There has been high hopes since last week about reversing the government’s decision to close Sarnia Jail when it was reported Sarnia-Lambton provincial Liberal candidate Anne-Marie Gillis was “extremely encouraged” after emerging from an impromptu meeting on Aug. 22 with Community Safety and Correctional Services Minister Madeleine Meilleur.
At a 2 p.m. news conference today outside the Christina Street jail that optimism was affirmed by Minister Meilleur who said the decision was made because of growing capacity issues and the federal government’s nominal ‘tough on crime’ agenda.
Meilleur said since the decision to close the jail was made two years ago, capacity issues have increased pressure on our correctional system. She was quick to add, however, that her ministry has been listening to the concerns of the community saying both she and Premier Kathleen Wynne have met with community leaders and their concerns were heard loud and clear.
The Sarnia Jail was put on the chopping block in March of 2011 after the provincial government claimed that the local facility was being under-utilized, saying local inmates would be driven back and forth to a new “super jail” in Windsor.
At the news conference, Meilleur personally thanked Dave McPhail and the grass-roots Sarnia Save the Jail committee that he chairs remarking that without their hard work the decision to keep the jail open might not have happened.
The decision to close the local jail was met with strong resistance by community leaders and elected officials contending that axing the local jail was a bad decision and didn’t make sense for this community.
MPP Bob Bailey asked Wynne, in an open letter to her office in February, to personally review a government decision that would, if unchanged, see the Sarnia Jail closed next year where he also expressed hoped the Premier would meet with the Sarnia Save the Jail committee during her review process.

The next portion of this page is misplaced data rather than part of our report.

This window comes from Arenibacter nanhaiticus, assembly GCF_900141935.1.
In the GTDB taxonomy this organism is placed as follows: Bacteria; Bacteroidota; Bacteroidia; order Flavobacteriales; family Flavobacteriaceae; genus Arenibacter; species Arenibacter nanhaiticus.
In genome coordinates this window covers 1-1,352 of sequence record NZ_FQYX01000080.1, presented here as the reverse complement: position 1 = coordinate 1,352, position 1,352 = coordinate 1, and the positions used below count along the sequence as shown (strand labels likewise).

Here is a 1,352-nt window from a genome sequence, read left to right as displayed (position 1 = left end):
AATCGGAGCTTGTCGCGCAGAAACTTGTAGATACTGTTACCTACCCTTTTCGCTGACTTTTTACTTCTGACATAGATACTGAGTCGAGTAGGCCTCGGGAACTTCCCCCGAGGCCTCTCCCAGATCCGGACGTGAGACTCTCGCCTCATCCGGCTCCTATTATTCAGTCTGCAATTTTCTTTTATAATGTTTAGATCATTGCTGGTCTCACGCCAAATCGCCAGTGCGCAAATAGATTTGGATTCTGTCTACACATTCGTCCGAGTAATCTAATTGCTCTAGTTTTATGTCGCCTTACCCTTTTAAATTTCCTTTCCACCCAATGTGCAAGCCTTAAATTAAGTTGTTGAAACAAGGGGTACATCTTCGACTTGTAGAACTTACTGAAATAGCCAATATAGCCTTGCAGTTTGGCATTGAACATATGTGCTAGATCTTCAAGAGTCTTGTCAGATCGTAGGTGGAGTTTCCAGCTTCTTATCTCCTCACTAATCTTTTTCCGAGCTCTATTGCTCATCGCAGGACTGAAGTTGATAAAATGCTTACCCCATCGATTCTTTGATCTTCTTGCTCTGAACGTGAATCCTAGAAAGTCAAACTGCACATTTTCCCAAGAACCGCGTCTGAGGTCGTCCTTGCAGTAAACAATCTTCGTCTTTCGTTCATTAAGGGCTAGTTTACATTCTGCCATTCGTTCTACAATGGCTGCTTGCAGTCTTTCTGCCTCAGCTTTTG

Bailey told Wynne that “the ultimate authority to address this issue lies in your office.”
He called the Sarnia Jail one of the most advanced, secure, and cost effective correctional facilities in the province, asserting the decision to close it would cost more because of additional costs that had not been adequately addressed.“Today’s announcement is a testament to the tireless advocacy by the Sarnia Save the Jail Committee and everyone in the community who voiced their opposition to this Liberal government’s decision to close the jail,” said Bailey.
“The decision to close the Sarnia Jail was short-sighted, did not make economic sense and did not fit within a strategy to meet Ontario’s correctional needs.”
Bailey strongly criticized the closure when it was announced, going on record early on that the planned closure would be stopped.
After this afternoon’s announcement, Leeds-Grenville MPP Steve Clark congratulated Bailey on Twitter for “leading the charge to keep the Sarnia Jail open.”
Local jail union representative Dave Esser, who has led the employee union’s charge against the decision, said he and the staff were happy about today’s announcement and told reporters local correctional employees can finally breathe easy.
Sarnia Save the Jail Committee Chairman Dave McPhail, after hearing the decision, said it was a great win for Sarnia-Lambton.
As recent as May this year, Premier Wynne was still showing no sign of changing her position when she again told reporters the decision to close the Sarnia Jail was final.
Then while visiting Sarnia-Lambton in July, Wynne’s public stance on the issue appeared to soften and she agreed to meeting with our community leaders in Toronto.
Today’s welcomed announcement by Minister Meilleur marks a significant shift on the issue and an ostensible win for Sarnia-Lambton in its fight to keep the local jail open, bringing closure to two and a half years of a hoping for the best but expecting the worse.